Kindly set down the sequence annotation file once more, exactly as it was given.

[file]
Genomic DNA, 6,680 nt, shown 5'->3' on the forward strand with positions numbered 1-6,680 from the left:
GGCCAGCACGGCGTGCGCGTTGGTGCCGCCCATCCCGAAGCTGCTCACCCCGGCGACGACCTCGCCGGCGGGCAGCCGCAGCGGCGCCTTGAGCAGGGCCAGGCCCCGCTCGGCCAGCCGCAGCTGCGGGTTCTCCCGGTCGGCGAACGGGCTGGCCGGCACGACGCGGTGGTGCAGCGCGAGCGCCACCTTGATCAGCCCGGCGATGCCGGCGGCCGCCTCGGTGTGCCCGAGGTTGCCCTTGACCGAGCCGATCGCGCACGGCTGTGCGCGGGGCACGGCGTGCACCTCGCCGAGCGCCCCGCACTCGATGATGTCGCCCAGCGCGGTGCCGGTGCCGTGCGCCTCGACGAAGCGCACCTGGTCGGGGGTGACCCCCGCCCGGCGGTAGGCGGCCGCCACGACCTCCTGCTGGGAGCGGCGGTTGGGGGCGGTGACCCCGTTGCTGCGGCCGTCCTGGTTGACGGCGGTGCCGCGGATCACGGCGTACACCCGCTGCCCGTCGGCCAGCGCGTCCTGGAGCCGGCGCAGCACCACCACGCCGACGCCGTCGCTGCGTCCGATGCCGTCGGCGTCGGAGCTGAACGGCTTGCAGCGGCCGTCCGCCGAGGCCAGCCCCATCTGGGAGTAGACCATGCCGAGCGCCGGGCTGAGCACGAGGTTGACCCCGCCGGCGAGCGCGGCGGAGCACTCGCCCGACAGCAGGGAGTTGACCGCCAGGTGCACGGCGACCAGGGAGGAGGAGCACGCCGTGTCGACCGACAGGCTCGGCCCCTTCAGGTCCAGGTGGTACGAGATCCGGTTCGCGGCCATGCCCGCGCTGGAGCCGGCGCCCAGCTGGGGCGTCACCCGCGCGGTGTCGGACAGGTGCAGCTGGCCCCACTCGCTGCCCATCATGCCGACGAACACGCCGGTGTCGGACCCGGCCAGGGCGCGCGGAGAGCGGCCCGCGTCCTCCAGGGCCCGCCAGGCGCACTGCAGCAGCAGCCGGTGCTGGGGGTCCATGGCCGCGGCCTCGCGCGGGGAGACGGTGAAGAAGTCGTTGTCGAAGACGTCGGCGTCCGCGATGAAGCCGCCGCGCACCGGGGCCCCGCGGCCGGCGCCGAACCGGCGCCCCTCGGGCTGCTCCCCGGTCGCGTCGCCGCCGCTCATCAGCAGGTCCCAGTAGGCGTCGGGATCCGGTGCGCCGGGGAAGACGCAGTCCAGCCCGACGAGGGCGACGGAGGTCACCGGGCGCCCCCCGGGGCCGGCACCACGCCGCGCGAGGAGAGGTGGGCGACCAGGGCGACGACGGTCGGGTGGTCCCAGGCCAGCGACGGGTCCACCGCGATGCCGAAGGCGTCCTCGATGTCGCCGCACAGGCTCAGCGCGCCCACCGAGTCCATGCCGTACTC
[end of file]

Genomic DNA, 6,680 nt, shown 5'->3' on the forward strand with positions numbered 1-6,680 from the left:
GGCCAGCACGGCGTGCGCGTTGGTGCCGCCCATCCCGAAGCTGCTCACCCCGGCGACGACCTCGCCGGCGGGCAGCCGCAGCGGCGCCTTGAGCAGGGCCAGGCCCCGCTCGGCCAGCCGCAGCTGCGGGTTCTCCCGGTCGGCGAACGGGCTGGCCGGCACGACGCGGTGGTGCAGCGCGAGCGCCACCTTGATCAGCCCGGCGATGCCGGCGGCCGCCTCGGTGTGCCCGAGGTTGCCCTTGACCGAGCCGATCGCGCACGGCTGTGCGCGGGGCACGGCGTGCACCTCGCCGAGCGCCCCGCACTCGATGATGTCGCCCAGCGCGGTGCCGGTGCCGTGCGCCTCGACGAAGCGCACCTGGTCGGGGGTGACCCCCGCCCGGCGGTAGGCGGCCGCCACGACCTCCTGCTGGGAGCGGCGGTTGGGGGCGGTGACCCCGTTGCTGCGGCCGTCCTGGTTGACGGCGGTGCCGCGGATCACGGCGTACACCCGCTGCCCGTCGGCCAGCGCGTCCTGGAGCCGGCGCAGCACCACCACGCCGACGCCGTCGCTGCGTCCGATGCCGTCGGCGTCGGAGCTGAACGGCTTGCAGCGGCCGTCCGCCGAGGCCAGCCCCATCTGGGAGTAGACCATGCCGAGCGCCGGGCTGAGCACGAGGTTGACCCCGCCGGCGAGCGCGGCGGAGCACTCGCCCGACAGCAGGGAGTTGACCGCCAGGTGCACGGCGACCAGGGAGGAGGAGCACGCCGTGTCGACCGACAGGCTCGGCCCCTTCAGGTCCAGGTGGTACGAGATCCGGTTCGCGGCCATGCCCGCGCTGGAGCCGGCGCCCAGCTGGGGCGTCACCCGCGCGGTGTCGGACAGGTGCAGCTGGCCCCACTCGCTGCCCATCATGCCGACGAACACGCCGGTGTCGGACCCGGCCAGGGCGCGCGGAGAGCGGCCCGCGTCCTCCAGGGCCCGCCAGGCGCACTGCAGCAGCAGCCGGTGCTGGGGGTCCATGGCCGCGGCCTCGCGCGGGGAGACGGTGAAGAAGTCGTTGTCGAAGACGTCGGCGTCCGCGATGAAGCCGCCGCGCACCGGGGCCCCGCGGCCGGCGCCGAACCGGCGCCCCTCGGGCTGCTCCCCGGTCGCGTCGCCGCCGCTCATCAGCAGGTCCCAGTAGGCGTCGGGATCCGGTGCGCCGGGGAAGACGCAGTCCAGCCCGACGAGGGCGACGGAGGTCACCGGGCGCCCCCCGGGGCCGGCACCACGCCGCGCGAGGAGAGGTGGGCGACCAGGGCGACGACGGTCGGGTGGTCCCAGGCCAGCGACGGGTCCACCGCGATGCCGAAGGCGTCCTCGATGTCGCCGCACAGGCTCAGCGCGCCCACCGAGTCCATGCCGTACTC